3. Pricing European Options under the Law of No Arbitrage

To re-examine Equation (1) describing the pricing of a European call, because its effective value is confined within the range where is greater than, the expected terminal value of this call can be stated as

(10)

and the expected terminal value of the corresponding put as

(11)

Under the framework of the NPV approach, Smith, Jr. (1976) [6] clearly demonstrated that Equation (10) can be expressed in details as

(12)

in which, μ is the expected rate of return for the underlying asset of the call, and

(13a)

(13b)

Similarly, Equation (11) can be listed as

(14)

In addition, expected rates of return for both call and put can be expressed directly as

(15)

(16)

After substituting Equations (12) to (16) into Equation (8), which represents the put-call parity relationship, the outcome becomes

(17)

Under the law of no arbitrage, the following two relationships must thus hold

(18)

(19)

The expected rates of return for both call and put can now be calculated separately as

(20a)

(20b)

Finally, current prices for both call and put can be presented as

(21)

(22)

Clearly, if the expected rate of return of the underlying asset μ is exactly equal to the riskless rate, then both Equations (21) and (22) conform to the BSOPM. Furthermore, both equations have a natural limitation; that is, and cannot be equal or close to 1, which means that the possibility of success is one hundred percent or near. If this were the case, then the whole pricing job would have to be re-adjusted to address a riskless condition.

4. Simulation Tests

Other than the necessary condition of conforming to the put-call parity relationship presented in Equation (8), more pieces of evidence should also be provided to further support the feasibility of Equations (21) and (22). Simulation results for both the BSOPM and suggested models are listed in Table 1 after we arbitrarily set the exercise price X at 40, the expected rate of return μ at 0.12 and its corresponding standard deviation σ for the underlying asset at 0.03, the annual riskless rate r at 0.0488 and the maturity date T at 0.0833 year. Based on major findings in past empirical studies on the BSOPM such as the one conducted by MacBeth and Merville (1979) [7], this clearly indicated that on average the pricing outcome for in-(or out-)the-money Black-Scholes call is lower (or higher) than the actual market price; the more out of the money, the more significant the pricing bias. Regarding put, the criticism is exactly opposite. Table 1 shows that the suggested models can better satisfy all criticisms. However, whereas absolute deviations are not significantly large, this may explain why the BSOPM remains the most widely-adopted model for pricing European options to date.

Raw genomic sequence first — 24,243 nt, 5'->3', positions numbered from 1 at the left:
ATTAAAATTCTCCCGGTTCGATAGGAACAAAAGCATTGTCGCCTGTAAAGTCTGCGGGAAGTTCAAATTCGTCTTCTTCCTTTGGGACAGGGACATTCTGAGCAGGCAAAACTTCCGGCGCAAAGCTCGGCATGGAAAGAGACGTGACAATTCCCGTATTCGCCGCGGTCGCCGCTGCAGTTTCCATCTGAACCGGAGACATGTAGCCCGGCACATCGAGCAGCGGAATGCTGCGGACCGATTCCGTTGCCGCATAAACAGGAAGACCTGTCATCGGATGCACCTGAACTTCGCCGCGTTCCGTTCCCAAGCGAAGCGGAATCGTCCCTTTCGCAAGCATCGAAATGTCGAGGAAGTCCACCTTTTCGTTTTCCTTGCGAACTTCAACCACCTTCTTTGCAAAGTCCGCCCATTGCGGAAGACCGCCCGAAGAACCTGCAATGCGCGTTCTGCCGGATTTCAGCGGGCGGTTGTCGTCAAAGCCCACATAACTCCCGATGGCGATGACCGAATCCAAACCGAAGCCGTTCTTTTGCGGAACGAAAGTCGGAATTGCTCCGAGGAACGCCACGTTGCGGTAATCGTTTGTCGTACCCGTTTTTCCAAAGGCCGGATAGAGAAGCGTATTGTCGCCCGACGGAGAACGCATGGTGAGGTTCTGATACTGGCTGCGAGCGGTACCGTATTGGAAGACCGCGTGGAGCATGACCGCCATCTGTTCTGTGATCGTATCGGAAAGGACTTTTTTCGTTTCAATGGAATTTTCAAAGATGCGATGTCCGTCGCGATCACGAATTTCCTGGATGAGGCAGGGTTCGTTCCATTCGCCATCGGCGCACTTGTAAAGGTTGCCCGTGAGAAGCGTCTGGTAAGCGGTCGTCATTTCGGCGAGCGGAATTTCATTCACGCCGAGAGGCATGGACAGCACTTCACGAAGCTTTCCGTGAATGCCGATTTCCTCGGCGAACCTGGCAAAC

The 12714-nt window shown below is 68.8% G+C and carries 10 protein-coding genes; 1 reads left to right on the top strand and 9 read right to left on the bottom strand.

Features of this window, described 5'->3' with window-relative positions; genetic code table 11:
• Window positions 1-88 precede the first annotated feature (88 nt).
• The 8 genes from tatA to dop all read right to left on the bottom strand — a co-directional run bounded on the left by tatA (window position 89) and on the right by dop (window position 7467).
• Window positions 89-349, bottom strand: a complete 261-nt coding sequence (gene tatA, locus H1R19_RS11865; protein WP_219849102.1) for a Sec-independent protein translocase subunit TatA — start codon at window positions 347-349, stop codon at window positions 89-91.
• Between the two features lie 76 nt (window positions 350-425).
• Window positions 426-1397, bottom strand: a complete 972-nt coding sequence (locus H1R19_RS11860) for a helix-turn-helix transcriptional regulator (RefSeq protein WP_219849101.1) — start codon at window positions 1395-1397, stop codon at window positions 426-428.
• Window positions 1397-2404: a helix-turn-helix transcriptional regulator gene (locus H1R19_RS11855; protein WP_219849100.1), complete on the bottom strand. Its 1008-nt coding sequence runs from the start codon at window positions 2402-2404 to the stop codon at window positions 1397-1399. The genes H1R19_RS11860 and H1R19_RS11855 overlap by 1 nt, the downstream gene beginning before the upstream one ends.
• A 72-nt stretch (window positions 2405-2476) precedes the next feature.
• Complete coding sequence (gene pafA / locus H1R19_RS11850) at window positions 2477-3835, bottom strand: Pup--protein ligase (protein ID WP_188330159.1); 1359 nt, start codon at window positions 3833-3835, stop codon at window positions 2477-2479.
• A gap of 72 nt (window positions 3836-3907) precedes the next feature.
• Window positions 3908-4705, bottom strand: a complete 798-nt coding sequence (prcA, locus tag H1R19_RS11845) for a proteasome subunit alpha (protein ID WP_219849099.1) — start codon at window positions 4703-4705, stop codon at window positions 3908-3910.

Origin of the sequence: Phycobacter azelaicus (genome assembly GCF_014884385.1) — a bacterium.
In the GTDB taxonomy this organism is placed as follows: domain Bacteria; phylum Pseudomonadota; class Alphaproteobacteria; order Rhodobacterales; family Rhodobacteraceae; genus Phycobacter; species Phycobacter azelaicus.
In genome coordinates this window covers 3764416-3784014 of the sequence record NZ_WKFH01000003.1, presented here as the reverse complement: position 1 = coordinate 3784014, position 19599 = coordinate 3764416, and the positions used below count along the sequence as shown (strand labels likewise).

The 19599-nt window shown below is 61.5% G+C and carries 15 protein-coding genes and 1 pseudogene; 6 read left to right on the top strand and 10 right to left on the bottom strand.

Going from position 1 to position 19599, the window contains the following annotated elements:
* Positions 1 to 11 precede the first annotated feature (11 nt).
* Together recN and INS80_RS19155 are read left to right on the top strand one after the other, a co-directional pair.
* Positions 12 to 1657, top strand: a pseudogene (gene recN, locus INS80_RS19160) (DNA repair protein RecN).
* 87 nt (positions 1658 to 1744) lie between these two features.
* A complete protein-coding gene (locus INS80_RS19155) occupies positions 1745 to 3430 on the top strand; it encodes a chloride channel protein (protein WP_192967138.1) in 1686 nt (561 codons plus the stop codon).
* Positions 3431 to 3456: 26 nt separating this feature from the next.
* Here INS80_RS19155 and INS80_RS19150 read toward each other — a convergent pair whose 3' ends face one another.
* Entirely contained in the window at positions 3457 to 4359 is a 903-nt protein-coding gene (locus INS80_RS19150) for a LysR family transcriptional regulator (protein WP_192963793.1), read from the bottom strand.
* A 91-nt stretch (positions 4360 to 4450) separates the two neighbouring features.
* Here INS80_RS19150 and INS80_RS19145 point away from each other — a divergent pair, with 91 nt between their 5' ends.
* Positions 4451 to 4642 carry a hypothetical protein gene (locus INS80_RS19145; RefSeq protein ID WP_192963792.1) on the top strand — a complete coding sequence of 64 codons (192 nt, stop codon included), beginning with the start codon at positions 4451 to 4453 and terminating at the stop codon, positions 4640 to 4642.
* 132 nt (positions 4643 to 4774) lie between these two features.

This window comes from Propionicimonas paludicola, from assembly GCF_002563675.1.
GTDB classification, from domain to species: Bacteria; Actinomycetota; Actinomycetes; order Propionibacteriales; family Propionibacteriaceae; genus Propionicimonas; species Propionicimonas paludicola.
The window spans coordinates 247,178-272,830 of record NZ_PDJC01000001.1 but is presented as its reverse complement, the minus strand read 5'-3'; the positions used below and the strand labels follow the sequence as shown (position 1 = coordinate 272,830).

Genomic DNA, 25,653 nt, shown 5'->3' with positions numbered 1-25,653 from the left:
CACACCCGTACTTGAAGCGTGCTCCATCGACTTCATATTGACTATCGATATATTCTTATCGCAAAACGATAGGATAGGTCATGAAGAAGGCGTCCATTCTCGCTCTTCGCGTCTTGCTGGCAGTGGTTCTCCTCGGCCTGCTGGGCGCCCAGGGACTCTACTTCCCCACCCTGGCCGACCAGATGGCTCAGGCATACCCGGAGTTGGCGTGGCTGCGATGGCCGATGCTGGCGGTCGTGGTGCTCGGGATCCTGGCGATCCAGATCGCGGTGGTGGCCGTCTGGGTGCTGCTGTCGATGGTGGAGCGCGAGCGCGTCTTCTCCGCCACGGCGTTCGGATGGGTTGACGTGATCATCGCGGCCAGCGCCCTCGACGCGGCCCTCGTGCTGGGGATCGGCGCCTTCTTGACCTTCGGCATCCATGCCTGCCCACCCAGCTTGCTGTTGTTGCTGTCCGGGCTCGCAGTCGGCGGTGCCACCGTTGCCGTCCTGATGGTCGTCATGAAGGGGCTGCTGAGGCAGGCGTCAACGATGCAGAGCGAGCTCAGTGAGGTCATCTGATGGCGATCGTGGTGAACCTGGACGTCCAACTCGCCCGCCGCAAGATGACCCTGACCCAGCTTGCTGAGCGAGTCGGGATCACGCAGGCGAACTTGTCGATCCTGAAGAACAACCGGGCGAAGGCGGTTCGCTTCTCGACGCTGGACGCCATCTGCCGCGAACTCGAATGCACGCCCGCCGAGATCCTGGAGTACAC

Table 1. Pricing outcomes simulated from different models.

5. Conclusions